After noting two things on the menu, that the pasta was locally made and that the greens were locally sourced, PIP and I decided on the Bleu Linguini Alfredo with grilled Italian sausage added on for me ($10, plus $5 for the sausage), and Scottish Smoked Salmon Salad (Half-size salad $8, Full-size salad $12) for him. The pasta was a real surprise, fresh tasting and perfect in texture, with a mildly blue cheese-infused creamy Alfredo and fresh basil adding a nice additional flavor note. The sausage, very mild and fine in texture, foiled the slightly assertive blue cheese taste, not something I would have added on if this was a straight ahead Alfredo. (Other add-on options include chicken and salmon.) Presentation-wise, I would have liked the basil to be cut chiffonade style in thin ribbons and strewn on top, as opposed to larger torn pieces, which were used to decorate the plate and could be mistaken for garnish. Perhaps the sausage could be sliced somehow so as to not look so much like an afterthought, plunked down atop the pasta. All in all, I really liked this pasta and would order it again or one of the others offered next time. PIP was quite pleased with the greens in his entrée salad, remarking on how tender and fresh they were. The Caesar dressing and smoked salmon were tasty as well, so another win for the Wine Gallery. Surprisingly, there was dessert to be had on the menu as well, so of course I did. The poached pear in spiced zinfandel syrup ($5) proved the perfect nice light ending after all the cheese, bread, and pasta.

Waiting For It

A note about service: Our server was brand new, both to The Wine Gallery (it was her fourth day), and to serving I am fairly certain. There were things she didn’t know that she should have been aware of. To name a few: whether or not they have tea or artificial sweetener, and what things are made in-house. She was a sweet and charming person, clearly wanting to do a good job. I peppered her with questions about the food, none of which she could answer, and she dutifully returned several times to the kitchen to find out for me. (I asked no questions about the wines as the menu lists helpful and lengthy descriptions, so while I have no way of knowing if she was more up to speed on them, it’s doubtful.) She did mention that there was a discount on all seafood items for the Lenten season, but did not remember to deduct it from our check. So here’s a case of someone who has the personality and desire to be good at her job, but, I sense, hasn’t been given the tools and training to be successful. PIP was concerned for her, saying, “Don’t write bad things about her. The poor kid is brand new!” And he’s right, I won’t, because the responsibility is not all with her. (She, in fact, thanked us for helping her learn so much about her job from our questions.)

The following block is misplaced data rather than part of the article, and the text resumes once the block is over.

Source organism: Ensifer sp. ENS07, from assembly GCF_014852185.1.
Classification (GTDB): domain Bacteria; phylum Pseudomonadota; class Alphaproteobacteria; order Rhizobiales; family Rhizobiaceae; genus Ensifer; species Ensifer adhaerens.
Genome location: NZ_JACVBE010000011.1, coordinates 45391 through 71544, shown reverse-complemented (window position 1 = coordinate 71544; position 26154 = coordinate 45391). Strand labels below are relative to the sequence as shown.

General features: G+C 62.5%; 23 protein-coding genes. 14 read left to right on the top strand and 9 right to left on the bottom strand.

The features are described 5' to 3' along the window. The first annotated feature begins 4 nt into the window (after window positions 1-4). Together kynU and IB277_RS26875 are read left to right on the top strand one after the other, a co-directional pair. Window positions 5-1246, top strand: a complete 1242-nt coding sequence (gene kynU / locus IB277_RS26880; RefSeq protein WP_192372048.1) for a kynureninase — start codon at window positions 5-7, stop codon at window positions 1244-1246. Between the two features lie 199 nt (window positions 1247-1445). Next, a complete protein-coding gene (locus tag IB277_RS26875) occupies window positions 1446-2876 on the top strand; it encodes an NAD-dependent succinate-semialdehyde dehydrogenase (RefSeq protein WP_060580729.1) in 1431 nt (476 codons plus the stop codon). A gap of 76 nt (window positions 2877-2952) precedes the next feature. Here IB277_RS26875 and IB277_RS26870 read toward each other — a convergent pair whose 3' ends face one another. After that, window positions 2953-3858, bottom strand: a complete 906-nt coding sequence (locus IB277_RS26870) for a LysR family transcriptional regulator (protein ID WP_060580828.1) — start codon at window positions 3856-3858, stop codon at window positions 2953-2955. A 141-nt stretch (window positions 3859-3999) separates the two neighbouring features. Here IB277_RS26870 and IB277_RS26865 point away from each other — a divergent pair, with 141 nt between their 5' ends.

In any case, The Wine Gallery is not alone in needing to better prepare serving staff. It’s an all-too-common problem most everywhere. I would urge them to work a little harder to get service up to par. Service with a smile, which is certainly what we experienced, wasn’t quite enough.

Overall, there was a lot I liked about The Wine Gallery and Cafe, just not the things I expected. They had me at wine bar, and the retail operation, to start, and I found enough positives on the culinary side to make me look forward to returning.

The Wine Gallery and Cafe is located at 5 W. Monument Ave. in downtown Dayton. For more information, please call 937.224.9463 or visit TheWineGalleryAndCafe.com.

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Paula Johnson
Dayton City Paper Dining Critic Paula Johnson would like every meal to start with a champagne cocktail and end with chocolate soufflé. As long as there’s a greasy burger and fries somewhere in the middle. Talk food with Paula at PaulaJohnson@DaytonCityPaper.com.